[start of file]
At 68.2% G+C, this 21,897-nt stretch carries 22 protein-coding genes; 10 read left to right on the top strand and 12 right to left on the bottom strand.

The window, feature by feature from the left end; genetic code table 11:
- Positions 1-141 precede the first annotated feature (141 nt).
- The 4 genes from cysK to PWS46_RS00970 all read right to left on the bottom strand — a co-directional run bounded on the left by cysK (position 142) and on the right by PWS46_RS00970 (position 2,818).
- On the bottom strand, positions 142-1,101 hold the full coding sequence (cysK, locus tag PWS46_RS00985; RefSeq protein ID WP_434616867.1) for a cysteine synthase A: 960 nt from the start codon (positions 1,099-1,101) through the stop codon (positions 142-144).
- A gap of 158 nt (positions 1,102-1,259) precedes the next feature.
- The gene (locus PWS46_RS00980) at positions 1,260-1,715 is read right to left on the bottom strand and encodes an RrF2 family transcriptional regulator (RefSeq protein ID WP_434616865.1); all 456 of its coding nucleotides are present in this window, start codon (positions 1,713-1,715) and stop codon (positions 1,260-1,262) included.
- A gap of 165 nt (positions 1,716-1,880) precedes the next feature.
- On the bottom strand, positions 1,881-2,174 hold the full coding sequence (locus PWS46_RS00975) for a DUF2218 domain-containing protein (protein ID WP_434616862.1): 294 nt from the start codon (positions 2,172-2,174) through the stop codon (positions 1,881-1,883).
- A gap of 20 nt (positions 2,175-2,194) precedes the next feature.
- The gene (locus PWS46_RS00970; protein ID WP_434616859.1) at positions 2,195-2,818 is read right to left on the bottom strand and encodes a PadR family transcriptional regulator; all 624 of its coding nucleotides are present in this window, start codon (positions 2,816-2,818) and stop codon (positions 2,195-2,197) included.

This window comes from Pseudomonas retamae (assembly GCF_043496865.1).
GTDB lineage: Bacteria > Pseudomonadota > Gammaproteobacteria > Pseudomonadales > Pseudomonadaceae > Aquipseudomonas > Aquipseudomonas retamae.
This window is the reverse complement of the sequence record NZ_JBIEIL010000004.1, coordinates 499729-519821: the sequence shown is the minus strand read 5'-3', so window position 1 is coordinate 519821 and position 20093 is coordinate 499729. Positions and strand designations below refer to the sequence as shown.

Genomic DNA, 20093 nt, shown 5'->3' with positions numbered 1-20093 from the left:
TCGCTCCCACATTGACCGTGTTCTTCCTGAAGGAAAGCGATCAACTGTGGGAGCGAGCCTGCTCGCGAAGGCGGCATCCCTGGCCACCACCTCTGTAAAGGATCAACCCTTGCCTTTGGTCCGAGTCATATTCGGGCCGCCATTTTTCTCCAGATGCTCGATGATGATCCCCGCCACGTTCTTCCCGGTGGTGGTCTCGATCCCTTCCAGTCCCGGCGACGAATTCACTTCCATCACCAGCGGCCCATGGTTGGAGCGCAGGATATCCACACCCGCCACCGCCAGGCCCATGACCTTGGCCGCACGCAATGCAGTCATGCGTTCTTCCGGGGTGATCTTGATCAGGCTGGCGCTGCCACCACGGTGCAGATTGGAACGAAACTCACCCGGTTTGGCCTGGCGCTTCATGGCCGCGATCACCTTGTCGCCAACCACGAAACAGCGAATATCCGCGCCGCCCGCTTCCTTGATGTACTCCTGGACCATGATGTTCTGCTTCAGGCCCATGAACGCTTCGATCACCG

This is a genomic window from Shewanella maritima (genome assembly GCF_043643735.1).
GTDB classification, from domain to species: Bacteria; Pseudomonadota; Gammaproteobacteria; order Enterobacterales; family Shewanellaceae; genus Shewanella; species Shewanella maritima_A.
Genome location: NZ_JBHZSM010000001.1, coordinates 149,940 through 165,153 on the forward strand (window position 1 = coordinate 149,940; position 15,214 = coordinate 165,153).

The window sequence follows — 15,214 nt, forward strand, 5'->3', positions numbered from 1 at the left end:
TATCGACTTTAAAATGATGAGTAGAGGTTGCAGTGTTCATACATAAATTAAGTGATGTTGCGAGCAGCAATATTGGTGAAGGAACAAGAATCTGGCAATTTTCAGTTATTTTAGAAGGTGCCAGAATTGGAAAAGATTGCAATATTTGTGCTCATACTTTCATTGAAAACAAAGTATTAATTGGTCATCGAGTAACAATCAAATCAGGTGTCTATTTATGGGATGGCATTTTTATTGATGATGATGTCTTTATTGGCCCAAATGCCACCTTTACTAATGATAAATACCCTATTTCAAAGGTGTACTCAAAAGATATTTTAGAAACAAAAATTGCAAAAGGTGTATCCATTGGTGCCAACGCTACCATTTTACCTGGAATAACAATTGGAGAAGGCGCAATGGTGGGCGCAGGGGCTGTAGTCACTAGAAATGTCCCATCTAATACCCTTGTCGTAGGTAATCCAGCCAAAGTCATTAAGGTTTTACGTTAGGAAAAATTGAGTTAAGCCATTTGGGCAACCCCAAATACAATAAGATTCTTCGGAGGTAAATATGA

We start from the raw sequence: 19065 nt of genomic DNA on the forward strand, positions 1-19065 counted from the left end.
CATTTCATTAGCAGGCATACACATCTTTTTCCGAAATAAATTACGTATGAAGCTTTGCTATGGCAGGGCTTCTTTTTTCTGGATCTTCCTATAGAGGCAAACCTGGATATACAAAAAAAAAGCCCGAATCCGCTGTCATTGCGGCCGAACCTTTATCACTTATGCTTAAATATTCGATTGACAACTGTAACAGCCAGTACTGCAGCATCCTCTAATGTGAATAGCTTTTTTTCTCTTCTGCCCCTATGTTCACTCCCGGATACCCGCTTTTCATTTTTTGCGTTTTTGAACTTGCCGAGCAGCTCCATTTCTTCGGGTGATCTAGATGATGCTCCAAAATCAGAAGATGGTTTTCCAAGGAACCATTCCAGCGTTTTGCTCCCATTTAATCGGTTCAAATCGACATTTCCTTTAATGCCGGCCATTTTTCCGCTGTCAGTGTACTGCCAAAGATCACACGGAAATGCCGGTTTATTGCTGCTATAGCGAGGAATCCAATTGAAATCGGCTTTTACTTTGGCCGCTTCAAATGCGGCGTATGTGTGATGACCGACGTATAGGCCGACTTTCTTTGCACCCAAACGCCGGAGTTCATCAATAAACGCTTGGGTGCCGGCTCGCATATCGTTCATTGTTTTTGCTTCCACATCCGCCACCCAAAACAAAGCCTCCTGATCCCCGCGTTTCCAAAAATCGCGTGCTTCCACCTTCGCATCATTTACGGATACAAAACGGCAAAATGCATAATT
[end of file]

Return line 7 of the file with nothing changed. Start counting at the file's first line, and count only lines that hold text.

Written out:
- The gene (locus PWS46_RS00980) at positions 1,260-1,715 is read right to left on the bottom strand and encodes an RrF2 family transcriptional regulator (RefSeq protein ID WP_434616865.1); all 456 of its coding nucleotides are present in this window, start codon (positions 1,713-1,715) and stop codon (positions 1,260-1,262) included.